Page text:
Hard on the heels of the recent EMLO redesign and the publication of metadata for c.20,000 largely Protestant letter records originating in the Dutch republic, here at Cultures of Knowledge we are especially thrilled today to be celebrating the release of a major Catholic catalogue of Italian correspondence, that of the Jesuit polymath and scholar Athanasius Kircher. This important occasion is the result of a long-standing partnership between Cultures of Knowledge and the esteemed and innovative Stanford-based project Mapping the Republic of Letters.
Work on the Athanasius Kircher correspondence project has its foundation rooted firmly in a collaboration between Museo Galileo in Florence, the Pontifical Gregorian University in Rome, and the European University Institute in Fiesole. For the past seven years, the project has been under the aegis of CofK’s esteemed partners, Stanford’s Mapping the Republic of Letters where, benefitting from the supervision of Paula Findlen, researchers Iva Lelková and Suzanne Sutherland-Duchacek have worked to enrich the original database with, in particular, geographic and prosopographic information. Today a total of 2,741 letters is published in EMLO with each letter record linking through to the Stanford project: 2,686 of the letters are from Kircher’s own correspondence (of these, 2,259 are housed in the archives of the Pontifical Gregorian University), and 55 related letters also from the Pontifical Gregorian University are published in addition. Kircher’s correspondents included scientists, mathematicians, missionaries, and state leaders, many of whom are involved in the intricate networks being reconstructed here in EMLO.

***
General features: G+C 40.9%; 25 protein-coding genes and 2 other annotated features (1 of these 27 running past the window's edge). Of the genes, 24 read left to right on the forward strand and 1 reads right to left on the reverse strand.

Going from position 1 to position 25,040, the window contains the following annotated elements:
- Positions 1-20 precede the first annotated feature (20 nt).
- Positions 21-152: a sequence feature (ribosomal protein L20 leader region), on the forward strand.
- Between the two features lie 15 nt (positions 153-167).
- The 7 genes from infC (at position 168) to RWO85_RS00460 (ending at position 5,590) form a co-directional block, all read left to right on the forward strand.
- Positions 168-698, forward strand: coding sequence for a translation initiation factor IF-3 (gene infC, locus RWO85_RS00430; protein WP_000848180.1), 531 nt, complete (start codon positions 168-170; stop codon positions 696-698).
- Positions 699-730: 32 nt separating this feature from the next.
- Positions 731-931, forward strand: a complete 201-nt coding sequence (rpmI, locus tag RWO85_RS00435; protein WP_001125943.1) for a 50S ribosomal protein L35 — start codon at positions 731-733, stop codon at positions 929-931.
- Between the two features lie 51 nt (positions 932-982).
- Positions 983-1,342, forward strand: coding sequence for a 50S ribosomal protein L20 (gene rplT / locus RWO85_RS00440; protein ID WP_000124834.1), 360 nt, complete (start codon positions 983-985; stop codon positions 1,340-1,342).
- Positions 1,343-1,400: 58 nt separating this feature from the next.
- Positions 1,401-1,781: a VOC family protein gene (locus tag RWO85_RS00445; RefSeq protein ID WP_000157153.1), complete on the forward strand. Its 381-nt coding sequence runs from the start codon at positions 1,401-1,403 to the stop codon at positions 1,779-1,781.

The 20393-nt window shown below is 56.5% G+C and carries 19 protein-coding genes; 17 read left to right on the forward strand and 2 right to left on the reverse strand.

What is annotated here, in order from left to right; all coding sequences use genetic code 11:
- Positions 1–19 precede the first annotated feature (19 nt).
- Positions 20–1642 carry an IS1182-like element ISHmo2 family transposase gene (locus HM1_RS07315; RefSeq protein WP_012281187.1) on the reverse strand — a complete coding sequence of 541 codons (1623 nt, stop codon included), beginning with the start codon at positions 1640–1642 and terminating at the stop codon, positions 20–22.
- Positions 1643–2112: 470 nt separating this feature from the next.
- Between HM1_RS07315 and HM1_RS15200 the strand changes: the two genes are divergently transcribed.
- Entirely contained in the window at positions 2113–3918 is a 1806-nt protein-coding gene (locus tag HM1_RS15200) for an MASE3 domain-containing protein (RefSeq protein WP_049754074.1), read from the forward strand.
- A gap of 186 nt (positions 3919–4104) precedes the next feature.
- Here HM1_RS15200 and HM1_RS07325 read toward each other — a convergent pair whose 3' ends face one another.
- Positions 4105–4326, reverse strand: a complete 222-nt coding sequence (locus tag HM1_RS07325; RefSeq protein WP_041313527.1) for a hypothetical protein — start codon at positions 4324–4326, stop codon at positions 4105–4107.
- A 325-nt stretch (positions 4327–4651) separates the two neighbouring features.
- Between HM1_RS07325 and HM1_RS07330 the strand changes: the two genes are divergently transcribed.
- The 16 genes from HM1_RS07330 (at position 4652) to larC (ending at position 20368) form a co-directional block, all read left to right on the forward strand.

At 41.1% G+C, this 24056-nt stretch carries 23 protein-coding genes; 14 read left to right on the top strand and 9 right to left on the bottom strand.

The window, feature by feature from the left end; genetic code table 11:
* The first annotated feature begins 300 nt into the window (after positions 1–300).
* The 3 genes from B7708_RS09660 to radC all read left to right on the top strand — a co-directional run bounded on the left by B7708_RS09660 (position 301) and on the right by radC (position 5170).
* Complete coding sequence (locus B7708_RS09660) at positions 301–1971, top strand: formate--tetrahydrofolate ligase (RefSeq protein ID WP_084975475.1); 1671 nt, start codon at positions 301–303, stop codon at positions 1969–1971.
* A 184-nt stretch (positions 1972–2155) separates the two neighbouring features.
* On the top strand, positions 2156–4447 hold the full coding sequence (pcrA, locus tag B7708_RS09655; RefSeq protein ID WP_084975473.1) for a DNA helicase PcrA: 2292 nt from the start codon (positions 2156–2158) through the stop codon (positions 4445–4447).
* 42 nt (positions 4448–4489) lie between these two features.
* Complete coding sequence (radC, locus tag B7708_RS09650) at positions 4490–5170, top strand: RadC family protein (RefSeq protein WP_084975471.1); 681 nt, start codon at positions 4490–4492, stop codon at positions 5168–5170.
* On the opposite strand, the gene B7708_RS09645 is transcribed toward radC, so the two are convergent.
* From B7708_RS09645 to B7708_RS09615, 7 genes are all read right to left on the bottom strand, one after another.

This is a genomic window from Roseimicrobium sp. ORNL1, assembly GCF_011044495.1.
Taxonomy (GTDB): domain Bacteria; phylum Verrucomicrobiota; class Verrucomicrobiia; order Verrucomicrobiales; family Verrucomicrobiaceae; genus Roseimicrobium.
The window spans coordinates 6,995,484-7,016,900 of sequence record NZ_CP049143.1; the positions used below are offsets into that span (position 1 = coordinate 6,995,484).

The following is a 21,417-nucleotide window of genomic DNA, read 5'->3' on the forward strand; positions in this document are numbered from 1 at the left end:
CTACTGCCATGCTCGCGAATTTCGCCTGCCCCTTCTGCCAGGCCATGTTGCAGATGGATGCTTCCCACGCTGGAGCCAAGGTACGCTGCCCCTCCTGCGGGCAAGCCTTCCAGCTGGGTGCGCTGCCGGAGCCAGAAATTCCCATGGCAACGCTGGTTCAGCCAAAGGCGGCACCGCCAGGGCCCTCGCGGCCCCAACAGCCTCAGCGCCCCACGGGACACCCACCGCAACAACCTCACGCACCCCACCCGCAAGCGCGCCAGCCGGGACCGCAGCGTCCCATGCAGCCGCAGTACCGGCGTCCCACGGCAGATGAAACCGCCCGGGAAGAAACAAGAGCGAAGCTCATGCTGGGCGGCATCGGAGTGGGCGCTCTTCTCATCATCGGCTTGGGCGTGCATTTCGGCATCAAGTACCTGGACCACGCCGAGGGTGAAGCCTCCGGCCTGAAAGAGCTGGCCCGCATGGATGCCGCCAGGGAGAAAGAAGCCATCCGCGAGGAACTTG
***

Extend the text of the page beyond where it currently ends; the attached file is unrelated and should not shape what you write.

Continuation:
This is a very exciting time for the project, as the number of correspondences included in EMLO increases, and with a rolling schedule of publication planned for the coming weeks and months. EMLO is a platform for accessing an ever-expanding number of resources, each of which enriches the whole with carefully formatted and standardised metadata, on people, places, networks, and the letters themselves. As well as being continually possible to add to, correct, and enhance this information (unlike in print), linking and standardising data makes it possible to compare, analyse, and visualise early modern correspondence like never before, resulting in many exciting possibilities as we look to expanding our technological as well as editorial horizons. The correspondence of the learned and wide-ranging Kircher is a most valuable addition indeed; go and have a browse!